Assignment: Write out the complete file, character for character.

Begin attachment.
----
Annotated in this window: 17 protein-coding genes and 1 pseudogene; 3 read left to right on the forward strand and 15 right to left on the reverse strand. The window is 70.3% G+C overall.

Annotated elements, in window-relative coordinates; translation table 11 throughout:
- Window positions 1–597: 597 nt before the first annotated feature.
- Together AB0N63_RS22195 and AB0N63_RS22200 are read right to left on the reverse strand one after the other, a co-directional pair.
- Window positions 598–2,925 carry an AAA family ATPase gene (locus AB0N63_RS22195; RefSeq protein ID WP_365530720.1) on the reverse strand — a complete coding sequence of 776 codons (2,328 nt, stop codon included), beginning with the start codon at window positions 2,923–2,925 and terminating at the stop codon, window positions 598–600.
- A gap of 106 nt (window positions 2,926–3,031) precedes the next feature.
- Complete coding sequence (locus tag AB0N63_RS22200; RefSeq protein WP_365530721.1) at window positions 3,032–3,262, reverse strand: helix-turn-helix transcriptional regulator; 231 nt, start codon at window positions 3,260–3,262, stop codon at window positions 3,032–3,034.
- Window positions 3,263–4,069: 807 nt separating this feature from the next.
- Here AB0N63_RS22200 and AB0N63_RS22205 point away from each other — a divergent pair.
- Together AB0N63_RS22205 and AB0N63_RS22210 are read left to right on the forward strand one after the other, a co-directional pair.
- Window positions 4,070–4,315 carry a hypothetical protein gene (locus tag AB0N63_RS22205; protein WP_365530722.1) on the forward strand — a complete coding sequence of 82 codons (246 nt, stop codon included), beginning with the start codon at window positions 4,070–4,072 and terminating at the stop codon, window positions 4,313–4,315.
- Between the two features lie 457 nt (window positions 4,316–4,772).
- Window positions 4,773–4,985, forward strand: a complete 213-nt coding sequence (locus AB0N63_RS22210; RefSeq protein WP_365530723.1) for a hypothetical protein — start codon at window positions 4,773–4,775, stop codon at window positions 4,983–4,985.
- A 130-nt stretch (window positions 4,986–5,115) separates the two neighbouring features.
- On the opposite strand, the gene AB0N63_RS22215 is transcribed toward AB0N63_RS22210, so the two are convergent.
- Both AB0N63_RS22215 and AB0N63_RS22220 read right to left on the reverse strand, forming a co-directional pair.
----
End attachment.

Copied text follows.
Annotated in this window: 17 protein-coding genes and 1 pseudogene; 3 read left to right on the forward strand and 15 right to left on the reverse strand. The window is 70.3% G+C overall.

Annotated elements, in window-relative coordinates; translation table 11 throughout:
- Window positions 1–597: 597 nt before the first annotated feature.
- Together AB0N63_RS22195 and AB0N63_RS22200 are read right to left on the reverse strand one after the other, a co-directional pair.
- Window positions 598–2,925 carry an AAA family ATPase gene (locus AB0N63_RS22195; RefSeq protein ID WP_365530720.1) on the reverse strand — a complete coding sequence of 776 codons (2,328 nt, stop codon included), beginning with the start codon at window positions 2,923–2,925 and terminating at the stop codon, window positions 598–600.
- A gap of 106 nt (window positions 2,926–3,031) precedes the next feature.
- Complete coding sequence (locus tag AB0N63_RS22200; RefSeq protein WP_365530721.1) at window positions 3,032–3,262, reverse strand: helix-turn-helix transcriptional regulator; 231 nt, start codon at window positions 3,260–3,262, stop codon at window positions 3,032–3,034.
- Window positions 3,263–4,069: 807 nt separating this feature from the next.
- Here AB0N63_RS22200 and AB0N63_RS22205 point away from each other — a divergent pair.
- Together AB0N63_RS22205 and AB0N63_RS22210 are read left to right on the forward strand one after the other, a co-directional pair.
- Window positions 4,070–4,315 carry a hypothetical protein gene (locus tag AB0N63_RS22205; protein WP_365530722.1) on the forward strand — a complete coding sequence of 82 codons (246 nt, stop codon included), beginning with the start codon at window positions 4,070–4,072 and terminating at the stop codon, window positions 4,313–4,315.
- Between the two features lie 457 nt (window positions 4,316–4,772).
- Window positions 4,773–4,985, forward strand: a complete 213-nt coding sequence (locus AB0N63_RS22210; RefSeq protein WP_365530723.1) for a hypothetical protein — start codon at window positions 4,773–4,775, stop codon at window positions 4,983–4,985.
- A 130-nt stretch (window positions 4,986–5,115) separates the two neighbouring features.
- On the opposite strand, the gene AB0N63_RS22215 is transcribed toward AB0N63_RS22210, so the two are convergent.
- Both AB0N63_RS22215 and AB0N63_RS22220 read right to left on the reverse strand, forming a co-directional pair.